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27th Ward, Chicago
Community and Economic Development Study


The goal of the study is to demonstrate the economic and social potential of the redensification of a neighborhood in Chicago’s West Side. We selected a one square mile area in the 27th Ward which needs affordable housing and jobs. We saw the highest potential in an area with a high number of publicly owned vacant properties to start the conversation about social equity and urban sustainability with the goal to create a more equitable future for all.  

The 27th Ward is home to some of Chicago’s most iconic places and recently most prosperous neighborhoods. The West Loop alone has seen a 127% population growth in the last 15 years. Since 2009, 1,049 new homes have been created in the 27th Ward, however 120,000 homes are still needed. The removal of more than 1,500 older buildings - residences that would otherwise be the “naturally-occurring” affordable housing - has exacerbated the housing shortage.

The concept is to tap into the city-wide Affordable Requirements Ordinance (ARO), Chicago’s inclusionary housing program. The study demonstrates the level of impact the provision of off-site options can have for community development. The study shows that the strategy for an off-site fulfillment of the ARO requirement contributes significantly to the reduction of the gap in affordable housing supply while creating an equitable and sustainable community and activate economic development.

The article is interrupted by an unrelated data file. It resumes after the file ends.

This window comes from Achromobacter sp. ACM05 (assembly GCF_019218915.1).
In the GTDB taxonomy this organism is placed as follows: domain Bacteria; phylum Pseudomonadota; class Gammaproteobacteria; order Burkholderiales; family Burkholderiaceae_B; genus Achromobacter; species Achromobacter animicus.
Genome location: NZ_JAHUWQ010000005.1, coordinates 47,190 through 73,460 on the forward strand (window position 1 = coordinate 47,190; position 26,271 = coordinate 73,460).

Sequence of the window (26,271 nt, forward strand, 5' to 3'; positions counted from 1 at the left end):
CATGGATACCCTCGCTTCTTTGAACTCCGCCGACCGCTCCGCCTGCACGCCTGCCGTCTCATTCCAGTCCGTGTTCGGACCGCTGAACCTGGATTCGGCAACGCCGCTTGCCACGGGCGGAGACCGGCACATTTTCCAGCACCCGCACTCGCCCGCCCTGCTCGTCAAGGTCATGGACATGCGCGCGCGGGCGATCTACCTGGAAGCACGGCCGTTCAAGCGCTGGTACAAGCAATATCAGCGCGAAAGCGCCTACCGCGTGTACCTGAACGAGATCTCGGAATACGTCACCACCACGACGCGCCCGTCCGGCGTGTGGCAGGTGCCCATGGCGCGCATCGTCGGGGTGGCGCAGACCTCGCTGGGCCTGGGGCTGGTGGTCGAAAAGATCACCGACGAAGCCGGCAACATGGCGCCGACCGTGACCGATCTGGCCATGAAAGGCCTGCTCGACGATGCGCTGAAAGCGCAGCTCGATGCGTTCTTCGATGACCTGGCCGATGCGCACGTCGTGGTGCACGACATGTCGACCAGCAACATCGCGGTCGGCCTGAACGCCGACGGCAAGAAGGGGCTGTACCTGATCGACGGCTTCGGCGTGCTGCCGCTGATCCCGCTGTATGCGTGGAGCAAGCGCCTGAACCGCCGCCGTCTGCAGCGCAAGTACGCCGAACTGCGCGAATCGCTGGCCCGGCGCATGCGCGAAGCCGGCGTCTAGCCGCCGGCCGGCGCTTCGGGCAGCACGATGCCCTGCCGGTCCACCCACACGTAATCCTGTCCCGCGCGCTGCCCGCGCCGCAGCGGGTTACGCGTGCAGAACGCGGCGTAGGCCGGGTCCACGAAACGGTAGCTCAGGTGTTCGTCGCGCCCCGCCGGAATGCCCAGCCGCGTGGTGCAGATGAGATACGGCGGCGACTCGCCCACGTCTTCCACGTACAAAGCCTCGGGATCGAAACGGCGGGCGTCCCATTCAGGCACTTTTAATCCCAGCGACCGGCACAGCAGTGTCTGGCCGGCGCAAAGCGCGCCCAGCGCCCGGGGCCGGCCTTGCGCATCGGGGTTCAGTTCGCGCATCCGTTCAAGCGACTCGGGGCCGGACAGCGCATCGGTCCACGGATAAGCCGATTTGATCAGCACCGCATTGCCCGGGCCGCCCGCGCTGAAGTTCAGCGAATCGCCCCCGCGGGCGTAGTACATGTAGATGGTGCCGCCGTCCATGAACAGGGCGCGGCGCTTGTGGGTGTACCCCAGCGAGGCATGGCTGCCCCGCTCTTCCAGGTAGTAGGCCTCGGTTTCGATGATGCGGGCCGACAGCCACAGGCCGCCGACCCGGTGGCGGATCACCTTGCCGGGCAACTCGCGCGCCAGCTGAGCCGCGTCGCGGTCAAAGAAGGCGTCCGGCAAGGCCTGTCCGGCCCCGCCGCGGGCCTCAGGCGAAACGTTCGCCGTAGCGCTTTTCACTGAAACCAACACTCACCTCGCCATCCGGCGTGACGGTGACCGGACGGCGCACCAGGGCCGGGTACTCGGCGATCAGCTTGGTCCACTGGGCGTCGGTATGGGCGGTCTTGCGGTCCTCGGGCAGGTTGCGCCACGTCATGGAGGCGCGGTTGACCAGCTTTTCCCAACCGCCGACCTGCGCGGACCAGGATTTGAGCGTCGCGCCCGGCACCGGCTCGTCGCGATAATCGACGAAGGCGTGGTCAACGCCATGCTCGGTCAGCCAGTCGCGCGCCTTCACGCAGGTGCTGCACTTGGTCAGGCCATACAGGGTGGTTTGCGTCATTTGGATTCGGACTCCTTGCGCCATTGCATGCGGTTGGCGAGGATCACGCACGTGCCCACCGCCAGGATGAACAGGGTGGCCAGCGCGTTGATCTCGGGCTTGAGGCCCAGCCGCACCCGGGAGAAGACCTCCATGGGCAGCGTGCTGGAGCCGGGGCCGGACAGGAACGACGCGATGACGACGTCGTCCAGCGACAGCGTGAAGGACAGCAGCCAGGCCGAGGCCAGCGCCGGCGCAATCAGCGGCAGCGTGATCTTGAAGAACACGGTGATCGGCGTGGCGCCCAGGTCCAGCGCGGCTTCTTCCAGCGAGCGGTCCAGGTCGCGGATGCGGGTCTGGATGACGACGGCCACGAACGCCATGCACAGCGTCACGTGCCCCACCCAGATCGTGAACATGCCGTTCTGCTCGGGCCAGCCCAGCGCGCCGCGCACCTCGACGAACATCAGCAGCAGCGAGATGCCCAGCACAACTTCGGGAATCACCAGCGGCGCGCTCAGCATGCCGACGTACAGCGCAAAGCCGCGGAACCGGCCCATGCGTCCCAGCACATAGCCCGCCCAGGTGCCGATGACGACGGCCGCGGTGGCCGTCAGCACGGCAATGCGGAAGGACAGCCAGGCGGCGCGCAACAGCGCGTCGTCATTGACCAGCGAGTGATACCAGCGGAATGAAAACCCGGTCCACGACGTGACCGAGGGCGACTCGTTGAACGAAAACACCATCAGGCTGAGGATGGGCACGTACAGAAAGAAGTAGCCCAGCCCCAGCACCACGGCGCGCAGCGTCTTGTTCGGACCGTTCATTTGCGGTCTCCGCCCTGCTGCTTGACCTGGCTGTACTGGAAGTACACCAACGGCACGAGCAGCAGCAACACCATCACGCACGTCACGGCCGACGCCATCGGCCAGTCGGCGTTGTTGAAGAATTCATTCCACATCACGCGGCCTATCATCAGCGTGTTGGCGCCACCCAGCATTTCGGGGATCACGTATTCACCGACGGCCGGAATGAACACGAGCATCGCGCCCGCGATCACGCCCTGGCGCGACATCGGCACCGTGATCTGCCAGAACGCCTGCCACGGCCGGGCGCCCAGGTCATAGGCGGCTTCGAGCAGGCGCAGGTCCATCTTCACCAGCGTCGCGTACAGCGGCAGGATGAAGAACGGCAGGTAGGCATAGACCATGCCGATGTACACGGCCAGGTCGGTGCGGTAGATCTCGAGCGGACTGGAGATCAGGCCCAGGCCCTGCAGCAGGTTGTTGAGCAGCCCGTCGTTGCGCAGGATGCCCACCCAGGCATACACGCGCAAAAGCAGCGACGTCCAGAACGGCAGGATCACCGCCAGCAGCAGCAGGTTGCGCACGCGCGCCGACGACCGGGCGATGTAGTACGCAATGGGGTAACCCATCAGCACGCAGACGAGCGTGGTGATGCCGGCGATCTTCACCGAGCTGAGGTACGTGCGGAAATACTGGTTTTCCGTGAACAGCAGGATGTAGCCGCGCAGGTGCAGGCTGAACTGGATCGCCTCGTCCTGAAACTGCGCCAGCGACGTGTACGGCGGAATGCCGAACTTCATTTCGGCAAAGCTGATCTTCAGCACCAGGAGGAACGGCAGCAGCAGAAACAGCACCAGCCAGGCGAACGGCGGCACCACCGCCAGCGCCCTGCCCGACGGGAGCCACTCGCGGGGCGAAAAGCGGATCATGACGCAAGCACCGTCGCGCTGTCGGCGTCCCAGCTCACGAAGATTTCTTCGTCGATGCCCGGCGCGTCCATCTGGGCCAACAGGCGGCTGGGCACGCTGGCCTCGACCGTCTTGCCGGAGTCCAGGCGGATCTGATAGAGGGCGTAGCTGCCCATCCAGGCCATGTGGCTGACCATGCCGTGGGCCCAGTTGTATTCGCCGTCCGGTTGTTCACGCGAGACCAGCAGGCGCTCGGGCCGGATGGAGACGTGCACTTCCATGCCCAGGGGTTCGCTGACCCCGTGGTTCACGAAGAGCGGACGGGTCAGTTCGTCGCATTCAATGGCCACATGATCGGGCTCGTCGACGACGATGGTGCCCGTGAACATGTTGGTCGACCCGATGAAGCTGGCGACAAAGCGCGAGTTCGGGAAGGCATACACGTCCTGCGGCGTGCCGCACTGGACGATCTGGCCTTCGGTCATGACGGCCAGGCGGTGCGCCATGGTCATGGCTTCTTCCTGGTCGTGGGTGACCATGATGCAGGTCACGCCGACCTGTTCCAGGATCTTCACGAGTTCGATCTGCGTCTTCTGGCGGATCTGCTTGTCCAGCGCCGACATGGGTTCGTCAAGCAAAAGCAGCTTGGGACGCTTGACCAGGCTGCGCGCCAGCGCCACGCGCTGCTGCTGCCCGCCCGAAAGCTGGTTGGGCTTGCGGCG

The publicly owned vacant property, which makes up for about 6% of all buildable land in the study area, resembles an asset to the strategy. The supply of affordable homes can be stimulated by decreasing vacant publicly owned land and stabilizing the population.

The one square mile study perimeter has 214 city owned properties of a total of about 18 acres of by-right buildable land. The study concluded that an estimated 1,400 dwelling units could currently be provided on these properties with an estimated population growth of about 5,600 and 1,200 new jobs

The diverse sites offer the potential to develop a variety of typologies, from single family homes and duplexes to townhouses and multifamily buildings. While several sites are in traditional residential neighborhood settings, a few large and consecutive sites along the train tracks caught our attention. Formerly industrial land, the sites offer today unique opportunities to realize mixed use typologies for different lifestyles and economic opportunities.  Five to seven story buildings, in single loaded access layout, form a sound barrier to shield the neighborhood from the noise impact of the trains. The buildings themselves are protected by the corridor or wintergardens towards the train tracks. The units have the possibility to have balconies towards the west, overlooking the neighborhood. The lower levels offer spaces for the residents for workshops, small retail, daycare and the like. The workspaces activate a north south lane - a shared space for pedestrians and bicyclists, children’s playgrounds and outdoor seating opportunities as well as for local vehicular delivery traffic and parking. The affordable workspaces are meant for residents to start a business or to offer services for the community.

We have tested several other housing and mixed use typologies to accommodate the various life styles and demographic differences in order to promote diversity and inclusion while initiating socially and economically sustainable development.

Building Type: Urban Design, Feasibility Study
Location: Chicago, Illinois, USA
Development Team: KMW Communities (Chicago)
Service: Urban Design, Architectural Design
GSF: 1.4 million sqft
Proposal: May 2021

Design Team: Lars Gräbner, Christina Hansen, José Arturo Joglar-Cadilla, Annabelle Guan, Jesica Yu